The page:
Kush Kalyan was at a height of 3300 metres and offered some respite from any potential high altitude sickness at the previous camp site located at 3900 metres. Thankfully none of our team members had any serious effects of the high altitude. I had read up a fair deal about high altitude sickness and knew that it can strike any one of any age, sex or fitness level. When it does you are faced with a life threatening situation and the effected person needs to be rushed to lower altitudes as quickly as possible.
On the first night at camp 3900, it was raining heavily and the cooks asked us to assemble in small groups in the kitchen tent to eat dinner. With the rains and howling winds I moved too quickly towards the kitchen tent and immediately felt breathless, the winds slamming against my face didn’t help either. I stuck my head into the warm kitchen tent as quickly as possible and gulped in air as I recovered. It was a timely reminder to me not to take these altitudes lightly. I was careful thereafter and moved around at a sedate pace.
The cooks served us well on this trek. They cooked simple vegetarian food and served it hot. We had the choice of several drinks such as Holicks, Boost etc to serve as night caps. Tea would be served in our tents at 5.30 am and on most days we commenced our trek around 6.30 am. At Kush Kalyan we purchased a goat and the porters and cooks helped clean and cook it for those of us who were non- vegetarian. I was recovering from a tummy upset that day but couldn’t resist the temptation to have a small piece with a little gravy and rice. The mutton was soft and tasty and on the next day I had recovered enough to eat a little more.
My tummy upset was a bit of a dampener but not a major source of discomfort .I was put on an anti-biotic straight away and after a couple of days I was ok. I had to go slow on food for a few days and was a trifle weakened but we were well on the downward trek by then and I didn’t face any difficulty in completing each days trek. A few other members also had stomach upsets so there must have been an element of un-hygienic conditions at the mess tent.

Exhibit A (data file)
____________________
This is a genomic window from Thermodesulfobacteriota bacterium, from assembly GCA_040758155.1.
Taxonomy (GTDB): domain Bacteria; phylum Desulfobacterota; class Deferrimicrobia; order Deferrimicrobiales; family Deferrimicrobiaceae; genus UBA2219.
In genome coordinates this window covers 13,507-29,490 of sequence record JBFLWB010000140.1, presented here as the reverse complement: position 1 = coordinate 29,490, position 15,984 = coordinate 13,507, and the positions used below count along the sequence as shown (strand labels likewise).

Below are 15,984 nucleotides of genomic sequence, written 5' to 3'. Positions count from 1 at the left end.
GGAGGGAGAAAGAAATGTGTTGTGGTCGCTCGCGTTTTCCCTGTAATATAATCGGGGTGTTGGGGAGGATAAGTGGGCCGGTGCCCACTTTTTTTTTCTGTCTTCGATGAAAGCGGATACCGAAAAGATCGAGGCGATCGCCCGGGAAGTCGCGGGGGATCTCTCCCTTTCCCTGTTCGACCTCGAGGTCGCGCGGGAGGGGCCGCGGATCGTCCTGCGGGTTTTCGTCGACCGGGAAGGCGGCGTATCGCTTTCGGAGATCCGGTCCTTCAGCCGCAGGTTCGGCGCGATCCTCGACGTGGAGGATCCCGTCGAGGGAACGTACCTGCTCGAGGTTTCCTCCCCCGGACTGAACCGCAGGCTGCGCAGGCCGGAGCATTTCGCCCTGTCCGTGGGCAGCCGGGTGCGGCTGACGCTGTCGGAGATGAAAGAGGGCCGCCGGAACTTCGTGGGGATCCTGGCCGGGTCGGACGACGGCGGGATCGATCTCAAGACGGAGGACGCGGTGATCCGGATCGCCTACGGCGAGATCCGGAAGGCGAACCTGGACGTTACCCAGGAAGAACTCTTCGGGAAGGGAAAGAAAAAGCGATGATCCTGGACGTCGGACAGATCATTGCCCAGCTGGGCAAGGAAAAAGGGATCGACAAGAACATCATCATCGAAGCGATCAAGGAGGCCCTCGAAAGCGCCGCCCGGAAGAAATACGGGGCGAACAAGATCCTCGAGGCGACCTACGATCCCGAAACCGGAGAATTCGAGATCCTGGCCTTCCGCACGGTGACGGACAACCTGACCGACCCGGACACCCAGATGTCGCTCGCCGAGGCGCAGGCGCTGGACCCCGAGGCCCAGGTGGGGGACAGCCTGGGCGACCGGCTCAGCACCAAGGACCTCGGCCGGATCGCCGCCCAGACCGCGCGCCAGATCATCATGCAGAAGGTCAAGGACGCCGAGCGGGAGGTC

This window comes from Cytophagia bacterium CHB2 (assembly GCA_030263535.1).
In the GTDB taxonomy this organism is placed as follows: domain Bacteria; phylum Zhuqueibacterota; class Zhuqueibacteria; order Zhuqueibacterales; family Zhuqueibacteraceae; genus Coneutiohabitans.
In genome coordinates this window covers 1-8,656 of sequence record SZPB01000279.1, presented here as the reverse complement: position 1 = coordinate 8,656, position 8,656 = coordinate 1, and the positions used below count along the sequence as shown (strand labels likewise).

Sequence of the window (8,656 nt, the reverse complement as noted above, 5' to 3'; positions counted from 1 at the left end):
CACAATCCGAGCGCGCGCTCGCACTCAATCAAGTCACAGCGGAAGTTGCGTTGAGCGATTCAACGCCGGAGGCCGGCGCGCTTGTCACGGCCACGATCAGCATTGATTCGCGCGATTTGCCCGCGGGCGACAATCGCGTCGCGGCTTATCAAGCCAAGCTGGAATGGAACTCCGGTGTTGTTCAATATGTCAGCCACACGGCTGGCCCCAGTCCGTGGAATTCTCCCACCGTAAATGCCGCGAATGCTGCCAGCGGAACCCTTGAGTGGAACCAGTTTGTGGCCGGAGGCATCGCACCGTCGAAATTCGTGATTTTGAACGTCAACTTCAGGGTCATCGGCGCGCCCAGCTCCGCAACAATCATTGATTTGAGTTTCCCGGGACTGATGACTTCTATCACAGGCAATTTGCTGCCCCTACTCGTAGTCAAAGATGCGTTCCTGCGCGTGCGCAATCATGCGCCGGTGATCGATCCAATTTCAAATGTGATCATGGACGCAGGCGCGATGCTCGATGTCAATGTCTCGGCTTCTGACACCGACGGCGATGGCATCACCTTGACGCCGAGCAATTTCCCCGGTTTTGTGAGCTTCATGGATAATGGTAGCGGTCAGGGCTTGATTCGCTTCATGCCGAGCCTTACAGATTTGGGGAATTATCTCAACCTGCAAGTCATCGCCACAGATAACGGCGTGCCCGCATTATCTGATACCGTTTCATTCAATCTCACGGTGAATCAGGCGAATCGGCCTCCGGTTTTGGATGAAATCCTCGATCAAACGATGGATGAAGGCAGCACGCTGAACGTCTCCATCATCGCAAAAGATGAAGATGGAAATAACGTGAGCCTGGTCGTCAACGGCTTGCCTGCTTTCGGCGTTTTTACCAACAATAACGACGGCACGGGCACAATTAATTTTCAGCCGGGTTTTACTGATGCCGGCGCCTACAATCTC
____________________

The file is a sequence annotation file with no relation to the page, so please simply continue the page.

The return trek from Kush Kalyan was by a different route via the town of Sila. Sila had electricity that lit up the town at night and had DTH TV antennae. It had a semblance of civilization that we didn’t see any where else on this trek. However the simple uncluttered lives that the sheppards, their wives and their children lived made you hope that they remained un-touched by what we call civilization. In contrast our group of porters, all from Nepal, where young men with high aspirations that was writ large in their dressing and on their visages. They had seen more luxurious and affluent lives and dream some day of getting there. Now they live from one trek to another in the short trekking season, leaving their aspirations frustratingly unfulfilled.
The return trek to Malla from where we head by road to Uttarkashi was relatively light and easy. We trekked for short distances each day and took plenty of time for rest halts and to observe nature. The strong odour of sheep and cattle droppings are a feature of these treks and you associate it with the freshness of life around you. Many of our team members spotted interesting herb and plant species Eagles flying majestically and swooping down on their prey was a treat to watch as were the little birds that twittered and whistled as they hopped around amidst the scrubs.
On the penultimate day of the trek, it rained steadily all through the day. Most of us had ponchos and as we snaked our way along the trail or gathered around for a rest pause, we looked like the members of a secret cult! I had for some reason staunchly refused to wear the poncho I had brought along and by the close of the trek I was soaking wet. At these lower altitudes and under wet and rainy conditions the leaches have a field day and most of us had multiple leaches sticking to our ankles and calves. Quite unfortunately the porters simply yanked them off our legs although the wiser thing to do would have been to apply salt and let them fall off on their own.
When we finally reached our last camp site just a few kilometers away from Malla, the rains had completely inundated the camp site and some of our back packs were wet. The Bhagirathi was in full flow and river roared and crashed against the rocks along it’s course. It was decided that we drop the idea of camping for the night and instead head by road to Uttarkashi. A prospect that all of us just loved.
We had a little drama before we were to reach our hotel. A landslide threw boulders across the road and all vehicles came to a halt. For a while we had no idea what would be the outcome of the day. Then it was decided to get off our vehicles and walk across to the other side of the effected pathway and there get fresh ones to take us to the hotel in Uttarkashi. It was a dangerous walk or sprint as we cleared the area that is called the shooting stones area. Loose boulders menacingly poised to hurtle down the mountain was a risk that we faced.
Thankfully all of us crossed over safely and so did our vehicles and we were soon screeching our way, in a let’s get it over mode by the drivers, to our hotel in Uttarkashi. We were soon there and with immense relief had the long awaited hot water bath and change of clothes. The hot khichdi we had that afternoon for lunch never tasted so good.
That brought to a close a wonderful and exciting trek in the Himalayas and I am already looking forward for the next one.